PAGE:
You have to respect your audience. Without them, you’re essentially standing alone singing to yourself.

— K.D. Lang

For innovation to work in and for government, it needs to somehow become part of the DNA of the organization. Reinforcing our own hooks meant focusing on the needs of our untapped energy client base, and transitioning from being a strategic service to a strategic resource.

We found a strategic niche

In today’s world answers can change overnight, and exploratory questions can help us anticipate what’s coming. Key to this is asking questions that can push beyond where an organization is currently focused. This is a list of some of the exploratory questions that would ground CoLab’s work on energy transition.

We built depth

In 2018, the Alberta CoLab was endorsed with a new mandate focusing on energy transition and policy innovation. To deliver on this mandate the CoLab built-out its offerings to include a new stream of work called Advisory Services where the team leads research and partnerships on clean energy technologies, techno-economic modelling, and emissions analyses.

We broke free of the workshop

We became part of the business life-cycle

We became an inside/outside partnership

The Systemic Design exChange and the Energy Futures Lab are unique examples of CoLab’s inside/outside approach. SDX is a community-of-practice convened with the Skills Society Action Lab and bring together government, non-profit, private sector and community leaders to learn skills for social innovation. The EFL is a not-for-profit initiative designed to accelerate the development of a “fit for the future” energy system.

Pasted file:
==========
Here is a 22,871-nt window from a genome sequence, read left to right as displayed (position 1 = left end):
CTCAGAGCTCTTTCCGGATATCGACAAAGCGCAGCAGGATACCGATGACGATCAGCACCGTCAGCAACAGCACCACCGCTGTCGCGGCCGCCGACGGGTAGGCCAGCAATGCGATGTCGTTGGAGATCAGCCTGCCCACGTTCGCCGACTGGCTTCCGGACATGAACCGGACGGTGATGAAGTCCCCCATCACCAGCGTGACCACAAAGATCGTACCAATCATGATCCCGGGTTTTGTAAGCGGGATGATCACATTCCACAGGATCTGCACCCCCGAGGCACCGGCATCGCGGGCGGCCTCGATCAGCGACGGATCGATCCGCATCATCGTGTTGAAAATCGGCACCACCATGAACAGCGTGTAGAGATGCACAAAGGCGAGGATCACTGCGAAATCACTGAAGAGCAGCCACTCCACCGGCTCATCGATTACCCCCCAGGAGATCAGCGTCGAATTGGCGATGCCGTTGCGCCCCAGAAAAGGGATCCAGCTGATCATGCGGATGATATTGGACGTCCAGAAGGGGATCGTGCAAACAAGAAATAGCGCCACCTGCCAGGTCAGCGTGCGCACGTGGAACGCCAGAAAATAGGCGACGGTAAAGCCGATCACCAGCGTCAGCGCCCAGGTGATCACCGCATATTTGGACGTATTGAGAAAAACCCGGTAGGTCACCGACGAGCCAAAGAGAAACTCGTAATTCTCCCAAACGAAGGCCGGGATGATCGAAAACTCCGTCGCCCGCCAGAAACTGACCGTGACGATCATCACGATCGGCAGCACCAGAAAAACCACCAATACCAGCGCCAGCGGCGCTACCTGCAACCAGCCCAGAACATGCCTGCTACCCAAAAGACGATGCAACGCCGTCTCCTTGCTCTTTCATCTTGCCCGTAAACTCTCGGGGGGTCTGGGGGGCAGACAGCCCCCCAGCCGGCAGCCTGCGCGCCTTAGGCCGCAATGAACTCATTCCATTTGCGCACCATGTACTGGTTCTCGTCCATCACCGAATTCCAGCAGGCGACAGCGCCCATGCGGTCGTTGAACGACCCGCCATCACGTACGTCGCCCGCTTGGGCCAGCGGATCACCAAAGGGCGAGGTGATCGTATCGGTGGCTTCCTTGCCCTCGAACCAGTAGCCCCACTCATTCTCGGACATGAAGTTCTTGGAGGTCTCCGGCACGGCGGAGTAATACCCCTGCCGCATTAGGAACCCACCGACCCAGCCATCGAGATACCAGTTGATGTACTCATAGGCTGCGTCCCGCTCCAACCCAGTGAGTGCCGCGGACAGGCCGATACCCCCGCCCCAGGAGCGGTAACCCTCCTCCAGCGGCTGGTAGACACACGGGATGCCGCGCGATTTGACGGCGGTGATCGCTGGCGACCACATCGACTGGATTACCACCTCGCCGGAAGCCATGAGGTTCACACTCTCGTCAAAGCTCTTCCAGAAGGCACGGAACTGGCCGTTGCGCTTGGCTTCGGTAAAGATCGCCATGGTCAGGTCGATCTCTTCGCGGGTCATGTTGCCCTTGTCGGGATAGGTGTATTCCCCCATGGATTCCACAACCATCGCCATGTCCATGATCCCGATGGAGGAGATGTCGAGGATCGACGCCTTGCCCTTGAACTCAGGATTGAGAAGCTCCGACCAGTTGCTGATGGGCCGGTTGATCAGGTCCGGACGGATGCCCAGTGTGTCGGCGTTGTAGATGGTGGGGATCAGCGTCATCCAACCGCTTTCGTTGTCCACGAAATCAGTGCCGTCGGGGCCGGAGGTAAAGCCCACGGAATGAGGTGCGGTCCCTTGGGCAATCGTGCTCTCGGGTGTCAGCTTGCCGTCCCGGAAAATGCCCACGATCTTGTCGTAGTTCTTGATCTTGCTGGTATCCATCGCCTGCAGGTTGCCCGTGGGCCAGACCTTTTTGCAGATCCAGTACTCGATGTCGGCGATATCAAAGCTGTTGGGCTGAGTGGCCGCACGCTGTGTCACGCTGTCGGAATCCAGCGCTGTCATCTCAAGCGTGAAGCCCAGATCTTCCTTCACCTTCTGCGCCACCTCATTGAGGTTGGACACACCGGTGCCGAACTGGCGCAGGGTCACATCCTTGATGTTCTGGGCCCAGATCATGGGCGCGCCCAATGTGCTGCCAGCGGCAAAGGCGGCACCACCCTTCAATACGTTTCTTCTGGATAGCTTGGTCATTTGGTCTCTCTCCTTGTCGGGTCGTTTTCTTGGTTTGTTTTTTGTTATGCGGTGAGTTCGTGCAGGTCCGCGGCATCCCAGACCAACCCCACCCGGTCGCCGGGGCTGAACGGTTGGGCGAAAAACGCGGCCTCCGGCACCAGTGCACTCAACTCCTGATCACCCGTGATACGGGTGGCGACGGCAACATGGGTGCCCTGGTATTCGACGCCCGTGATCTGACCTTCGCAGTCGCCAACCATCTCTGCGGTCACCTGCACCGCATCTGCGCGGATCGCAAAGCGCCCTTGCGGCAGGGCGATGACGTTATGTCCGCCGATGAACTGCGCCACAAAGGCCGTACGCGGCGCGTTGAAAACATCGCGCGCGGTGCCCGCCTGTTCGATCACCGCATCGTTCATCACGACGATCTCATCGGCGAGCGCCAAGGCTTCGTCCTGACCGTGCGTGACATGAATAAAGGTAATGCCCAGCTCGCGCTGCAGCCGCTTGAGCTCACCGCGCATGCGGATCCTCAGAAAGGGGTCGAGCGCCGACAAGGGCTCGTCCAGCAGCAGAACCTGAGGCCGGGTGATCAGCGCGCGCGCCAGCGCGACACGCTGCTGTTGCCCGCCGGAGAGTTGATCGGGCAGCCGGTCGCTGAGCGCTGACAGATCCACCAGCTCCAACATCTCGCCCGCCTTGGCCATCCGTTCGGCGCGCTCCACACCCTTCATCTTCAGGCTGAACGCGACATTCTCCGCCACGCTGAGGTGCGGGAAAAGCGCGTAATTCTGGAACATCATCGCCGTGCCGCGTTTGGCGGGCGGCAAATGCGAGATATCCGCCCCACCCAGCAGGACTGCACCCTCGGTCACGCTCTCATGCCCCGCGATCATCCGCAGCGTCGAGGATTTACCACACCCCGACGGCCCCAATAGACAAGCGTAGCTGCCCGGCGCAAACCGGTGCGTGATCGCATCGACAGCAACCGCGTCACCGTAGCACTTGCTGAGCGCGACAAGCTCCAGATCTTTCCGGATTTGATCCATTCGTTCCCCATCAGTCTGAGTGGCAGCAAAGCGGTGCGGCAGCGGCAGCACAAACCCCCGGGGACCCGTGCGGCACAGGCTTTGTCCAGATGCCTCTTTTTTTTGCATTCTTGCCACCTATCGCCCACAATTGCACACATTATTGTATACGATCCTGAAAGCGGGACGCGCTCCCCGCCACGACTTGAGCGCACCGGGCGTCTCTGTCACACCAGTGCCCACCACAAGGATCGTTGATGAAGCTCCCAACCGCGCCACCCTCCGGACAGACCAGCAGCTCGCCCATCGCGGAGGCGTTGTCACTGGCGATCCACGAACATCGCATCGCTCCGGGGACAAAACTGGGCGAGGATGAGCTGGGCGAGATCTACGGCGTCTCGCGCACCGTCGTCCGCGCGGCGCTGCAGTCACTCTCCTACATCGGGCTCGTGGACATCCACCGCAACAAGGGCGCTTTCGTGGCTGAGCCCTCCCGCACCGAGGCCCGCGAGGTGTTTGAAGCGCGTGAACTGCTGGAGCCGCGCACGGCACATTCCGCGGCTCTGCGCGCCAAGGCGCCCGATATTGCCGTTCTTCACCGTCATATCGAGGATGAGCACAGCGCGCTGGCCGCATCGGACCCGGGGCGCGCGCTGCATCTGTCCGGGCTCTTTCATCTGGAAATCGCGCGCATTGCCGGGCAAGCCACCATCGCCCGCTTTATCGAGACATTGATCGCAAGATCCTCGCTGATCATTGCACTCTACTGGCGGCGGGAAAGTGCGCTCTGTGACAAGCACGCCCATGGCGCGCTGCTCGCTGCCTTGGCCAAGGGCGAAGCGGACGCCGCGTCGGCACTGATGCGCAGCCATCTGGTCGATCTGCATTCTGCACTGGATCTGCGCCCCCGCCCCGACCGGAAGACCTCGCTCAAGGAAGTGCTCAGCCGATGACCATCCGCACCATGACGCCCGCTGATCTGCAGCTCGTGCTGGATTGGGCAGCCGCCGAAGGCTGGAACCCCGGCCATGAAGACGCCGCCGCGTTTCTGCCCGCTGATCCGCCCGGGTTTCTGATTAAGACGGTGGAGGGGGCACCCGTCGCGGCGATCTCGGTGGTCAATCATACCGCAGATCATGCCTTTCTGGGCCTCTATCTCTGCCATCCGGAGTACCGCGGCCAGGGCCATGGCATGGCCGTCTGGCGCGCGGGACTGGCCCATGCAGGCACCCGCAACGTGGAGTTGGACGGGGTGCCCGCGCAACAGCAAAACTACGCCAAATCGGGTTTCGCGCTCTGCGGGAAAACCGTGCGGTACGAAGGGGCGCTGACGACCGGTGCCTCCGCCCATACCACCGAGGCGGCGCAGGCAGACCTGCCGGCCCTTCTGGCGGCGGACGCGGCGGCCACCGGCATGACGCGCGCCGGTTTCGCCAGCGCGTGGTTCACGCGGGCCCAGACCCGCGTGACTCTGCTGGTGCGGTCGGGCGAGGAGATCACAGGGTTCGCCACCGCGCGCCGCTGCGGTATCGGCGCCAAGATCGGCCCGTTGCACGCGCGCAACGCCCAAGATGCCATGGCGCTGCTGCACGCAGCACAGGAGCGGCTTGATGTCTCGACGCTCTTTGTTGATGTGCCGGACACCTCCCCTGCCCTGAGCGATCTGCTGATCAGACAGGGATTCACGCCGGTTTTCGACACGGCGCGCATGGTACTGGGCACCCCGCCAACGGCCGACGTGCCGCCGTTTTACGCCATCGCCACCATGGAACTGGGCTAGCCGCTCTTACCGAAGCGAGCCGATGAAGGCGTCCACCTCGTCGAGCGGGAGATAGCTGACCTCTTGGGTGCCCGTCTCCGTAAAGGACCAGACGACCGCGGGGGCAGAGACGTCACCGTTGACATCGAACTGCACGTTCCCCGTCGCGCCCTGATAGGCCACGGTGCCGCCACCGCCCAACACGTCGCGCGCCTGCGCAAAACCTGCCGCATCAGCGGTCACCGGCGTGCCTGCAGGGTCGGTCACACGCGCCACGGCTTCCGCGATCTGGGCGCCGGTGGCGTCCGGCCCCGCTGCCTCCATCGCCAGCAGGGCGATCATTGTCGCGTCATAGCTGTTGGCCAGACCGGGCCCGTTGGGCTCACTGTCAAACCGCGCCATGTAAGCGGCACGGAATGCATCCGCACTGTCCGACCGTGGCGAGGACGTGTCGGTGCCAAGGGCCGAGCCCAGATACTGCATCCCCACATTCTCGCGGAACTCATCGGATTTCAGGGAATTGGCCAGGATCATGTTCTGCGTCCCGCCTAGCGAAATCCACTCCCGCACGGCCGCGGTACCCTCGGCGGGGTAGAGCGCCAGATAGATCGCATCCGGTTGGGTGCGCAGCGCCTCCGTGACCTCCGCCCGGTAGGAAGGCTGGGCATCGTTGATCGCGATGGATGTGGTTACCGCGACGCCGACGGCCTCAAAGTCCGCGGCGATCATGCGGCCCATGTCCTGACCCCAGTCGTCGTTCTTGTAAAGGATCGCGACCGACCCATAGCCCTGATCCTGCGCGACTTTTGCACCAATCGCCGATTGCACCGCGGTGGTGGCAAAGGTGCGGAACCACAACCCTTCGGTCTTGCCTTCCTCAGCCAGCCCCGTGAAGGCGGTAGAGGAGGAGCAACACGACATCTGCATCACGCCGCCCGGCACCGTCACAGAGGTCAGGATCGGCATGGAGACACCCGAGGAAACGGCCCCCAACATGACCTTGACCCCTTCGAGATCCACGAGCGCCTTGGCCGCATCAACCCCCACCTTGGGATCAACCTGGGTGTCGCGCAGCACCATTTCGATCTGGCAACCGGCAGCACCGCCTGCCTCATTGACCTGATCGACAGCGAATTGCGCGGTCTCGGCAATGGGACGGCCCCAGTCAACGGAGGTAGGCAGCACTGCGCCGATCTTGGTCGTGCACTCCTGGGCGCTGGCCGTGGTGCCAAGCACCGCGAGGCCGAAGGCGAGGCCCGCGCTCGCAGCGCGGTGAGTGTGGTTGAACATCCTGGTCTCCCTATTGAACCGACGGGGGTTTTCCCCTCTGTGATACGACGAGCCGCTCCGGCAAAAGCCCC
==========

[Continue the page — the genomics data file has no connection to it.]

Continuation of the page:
A final note

For Alberta CoLab, adapting our business model allowed us to create greater impact, build stronger internal support, and integrate the Lab’s work into the core of our supporting ministry. It was a much-needed risk that is starting to reap reward, but a risk nevertheless. So, if your world sounds similar to ours and if you’re ready to figure your next step, asking yourself a few simple questions can help you gather the right data, test your assumptions and make this step a calculated one. Ask yourself:

· How might we evolve our business model to create value that is worth breaking with the status quo?

· Do we need a subtle or radical overhaul to enable better impact? Are there small, low risk things we can do that are worth doing?

· Is this shift something our current or future clients can see the rationale behind, as a potential destination, or is this going to be too much of a leap?

· Do we have the capacity and skills to grow and shift in a new or different way?

Director of the Alberta CoLab and its alter-ego Energy Transition and Policy Innovation.